With ever-increasing focus on tech-based solutions, the demand and, therefore, the funding for new technologies will inevitably continue to skyrocket, and costs will continue to drop. In support of many virtually unanimous values, new technologies are being created every year that make our lives easier by performing tasks for us. Now, yesterday’s technologies have the ability to create the technologies of tomorrow.
If technology advances at an ever-accelerating pace by the very nature of technology itself, how long before the entire waste-management industry is tech-enabled or even automated? The future of the waste management industry is likely to be driven by automation and circular economy. And with that, smart waste management software solutions that can optimize routes for waste management vehicles are also rising.
The industry’s trek toward tech-enabled automation depends on a variety of factors:
Technological developments: As of my last update in September 2021, there are already significant advancements in this field, such as smart waste bins, IoT-enabled waste management systems, and AI-powered waste sorting machines. However, full automation would require further advancements, such as fully autonomous waste collection vehicles and advanced robotics to handle waste sorting and processing.
Sam Scoten reminds us, “Technologies can be powerful enablers for sustainability, but only if they are employed in service of a broader, shared vision for a more sustainable world.”
Sustainability and Environmental Impact: As we continue to innovate and incorporate more technology into waste management, it’s critical to consider the environmental impact of these new technologies. The manufacturing, usage, and disposal of tech-enabled or automated solutions should also follow the principles of sustainability. The environmental footprint of new devices, the energy efficiency of operations, and the end-of-life disposal or recycling of the technology used should all be part of the overall assessment of a tech-enabled solution.
Regulatory environment: Governments would need to put regulations in place to allow for fully autonomous vehicles on the roads, for instance. This would involve extensive testing and safety assurance, which could take many years. Additionally, regulations regarding job displacement and workers’ rights could also impact the speed of automation.
Economic considerations: While automation can reduce costs over the long term, the upfront costs can be substantial. Therefore, the economic viability and the return on investment will play a major role in determining how quickly companies choose to adopt these technologies.
Societal acceptance: People would need to be comfortable with the idea of fully automated waste management systems. This could require a significant change in mindset, especially for older generations. There could also be resistance due to fears of job losses.
Infrastructure development: Current waste management infrastructures might not be compatible with the requirements of automated technologies, which could necessitate considerable upgrades.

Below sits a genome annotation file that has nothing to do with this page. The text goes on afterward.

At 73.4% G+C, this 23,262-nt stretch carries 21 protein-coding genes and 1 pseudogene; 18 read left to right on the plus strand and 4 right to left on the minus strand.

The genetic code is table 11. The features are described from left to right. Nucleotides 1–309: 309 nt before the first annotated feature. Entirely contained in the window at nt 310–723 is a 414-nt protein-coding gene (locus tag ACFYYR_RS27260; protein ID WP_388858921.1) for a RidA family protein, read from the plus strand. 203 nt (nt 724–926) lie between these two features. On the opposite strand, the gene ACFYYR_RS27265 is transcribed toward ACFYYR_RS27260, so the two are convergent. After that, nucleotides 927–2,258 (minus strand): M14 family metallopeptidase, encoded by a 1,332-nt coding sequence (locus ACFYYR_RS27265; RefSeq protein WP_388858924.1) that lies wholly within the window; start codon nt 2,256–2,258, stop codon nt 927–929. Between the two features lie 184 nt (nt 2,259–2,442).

“While there will inevitably be challenges as we move towards full automation in waste management, at CheckSammy we remain hopeful and are fully committed to being part of the solution. We are poised to take on the task of developing the necessary infrastructure and fostering societal acceptance, with the ultimate goal of transforming the waste management landscape to a more sustainable and efficient one.”
It’s reasonable to anticipate that we’ll see gradual tech enablement and automation over the next couple of decades, with the pace likely to accelerate as the technologies mature, become more cost-effective, and win the hearts of consumers.
“The main goal is to move towards a more circular economy,” says Scoten. “That’s why CheckSammy’s focus is not only on optimizing waste collection and disposal processes but also on promoting reuse and recycling, reducing waste generation, and educating consumers about sustainable practices.”
The future of tech-enabled waste management indeed shows promise. As smart bins, IoT systems, and AI come into play, the industry is on the brink of a significant shift. Success will hinge not only on the tech but also on fostering a circular economy, minimizing waste, and promoting sustainability. Despite potential challenges, such as regulatory constraints and societal acceptance, the integration of these technologies is likely to change waste management practices. Ultimately, the interplay of technology and waste management points towards an increasingly efficient and sustainable direction.
About Sam Scoten
With over 20 years of experience in finance and a strong background in assisting tech start-ups, Sam Scoten turned his attention to the environment when he co-founded CheckSammy. His venture, which blends technological innovation and environmental responsibility, is reshaping waste management practices. CheckSammy’s success demonstrates Scoten’s vision of sustainability, his strategic thinking, and his dedication to promoting environmental preservation through innovative solutions. With his unique blend of expertise and dedication, Scoten is significantly reshaping the landscape of waste management, making CheckSammy a beacon of sustainable innovation.